A scrapbook of stuff I'm reading / looking at / listening to / thinking about...
Posts tagged "david shields"
May 04, 2013
David Shields, The Thing About Life Is That One Day You’ll Be Dead
I put off reading this book because I couldn’t imagine it could get any better than the title.
Couple of things to know about me at this moment:
- I’m a month or so away from turning 30.
- I’ve been sort of obsessed with thinking about death ever since my son was born.
- I caught a nasty cold this week, and when I have a cold I spend a lot of time on my back thinking about my body and its eventual demise.
So yeah, this book and me, we got along. Won’t be everyone’s cup of tea, and Shields can be a little much when he turns inward instead of outward, but I found the collage style pretty damned propulsive…kept me turning pages.
Filed under: my reading year 2013
Feb 16, 2013
David Shields, How Literature Saved My Life1
- Stephen Colbert: “You say you’re not bound by 19th century conventions, right? So why are you bound to the 19th century convention of [a] book? Why didn’t you just put this on a website, or xerox it, or pass it out on street corners wearing a trash bag for a dress?”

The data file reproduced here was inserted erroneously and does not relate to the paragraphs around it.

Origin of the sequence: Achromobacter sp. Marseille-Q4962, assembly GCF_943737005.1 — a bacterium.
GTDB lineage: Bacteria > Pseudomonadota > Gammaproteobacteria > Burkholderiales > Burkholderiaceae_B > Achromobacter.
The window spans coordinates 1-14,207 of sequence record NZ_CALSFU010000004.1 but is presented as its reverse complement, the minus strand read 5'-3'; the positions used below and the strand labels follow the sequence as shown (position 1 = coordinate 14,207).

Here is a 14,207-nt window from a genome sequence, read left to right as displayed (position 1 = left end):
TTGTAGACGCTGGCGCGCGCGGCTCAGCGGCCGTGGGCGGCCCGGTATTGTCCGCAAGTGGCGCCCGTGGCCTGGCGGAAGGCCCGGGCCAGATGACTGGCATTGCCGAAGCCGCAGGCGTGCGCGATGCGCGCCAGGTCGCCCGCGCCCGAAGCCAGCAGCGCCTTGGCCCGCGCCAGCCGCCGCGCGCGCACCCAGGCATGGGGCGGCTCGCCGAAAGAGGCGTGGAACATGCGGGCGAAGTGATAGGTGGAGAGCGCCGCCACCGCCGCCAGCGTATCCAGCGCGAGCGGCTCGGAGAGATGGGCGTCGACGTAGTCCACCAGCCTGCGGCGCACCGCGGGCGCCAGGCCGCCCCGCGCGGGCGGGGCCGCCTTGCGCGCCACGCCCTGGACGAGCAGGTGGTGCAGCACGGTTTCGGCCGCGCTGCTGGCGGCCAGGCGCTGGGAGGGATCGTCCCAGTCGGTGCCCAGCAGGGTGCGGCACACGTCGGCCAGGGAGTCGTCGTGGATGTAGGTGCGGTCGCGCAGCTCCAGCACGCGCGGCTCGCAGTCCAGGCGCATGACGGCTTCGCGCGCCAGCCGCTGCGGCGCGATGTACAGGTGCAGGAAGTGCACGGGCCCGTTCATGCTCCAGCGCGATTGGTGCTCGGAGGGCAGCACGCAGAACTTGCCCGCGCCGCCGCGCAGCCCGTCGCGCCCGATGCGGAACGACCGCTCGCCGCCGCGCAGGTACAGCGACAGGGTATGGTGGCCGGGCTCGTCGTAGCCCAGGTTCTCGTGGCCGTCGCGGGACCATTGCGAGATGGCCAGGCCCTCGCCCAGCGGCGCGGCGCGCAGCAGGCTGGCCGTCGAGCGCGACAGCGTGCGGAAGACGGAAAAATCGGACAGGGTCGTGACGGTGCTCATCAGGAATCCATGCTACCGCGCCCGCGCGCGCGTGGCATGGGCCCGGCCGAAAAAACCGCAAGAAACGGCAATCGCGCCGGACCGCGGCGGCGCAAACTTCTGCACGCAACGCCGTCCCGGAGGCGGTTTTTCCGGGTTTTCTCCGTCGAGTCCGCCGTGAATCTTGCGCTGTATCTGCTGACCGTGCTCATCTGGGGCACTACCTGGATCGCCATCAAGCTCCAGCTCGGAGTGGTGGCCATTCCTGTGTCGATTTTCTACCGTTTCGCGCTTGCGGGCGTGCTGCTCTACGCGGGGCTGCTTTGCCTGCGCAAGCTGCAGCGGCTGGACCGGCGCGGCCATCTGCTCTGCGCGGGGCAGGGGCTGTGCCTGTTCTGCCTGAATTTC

- “[U]n- or even anti-literary types haven’t stopped reading. They just don’t get as excited about the book form. The blog form: immediacy, relative lack of scrim between writer and reader, promised delivery of unmediated reality.” (p. 167)
- David Shields’ blog is a list of links to reviews of his book.
- He is better at Twitter: @_DavidShields
- NYTimes: “When you read David Shields, the first thing you learn is that he takes literature very seriously. The second thing you learn is how seriously he takes his taking seriously of literature.”
- “[Ray Kurzweil] seems to me the saddest person on the planet. I emphasize with him completely.” (p. 86)
- “Every quality I despise in George Bush is a quality I despise in myself. He is my worst self realized.” (p. 18)
- “Larry David, Curb Your Enthusiasm. ‘Deep inside, you know you’re him.’” (p. 143, “Fifty-Five works I swear by”)
- Larry David’s mother: “You’re not funny, Larry. I’ve never heard you say anything funny.”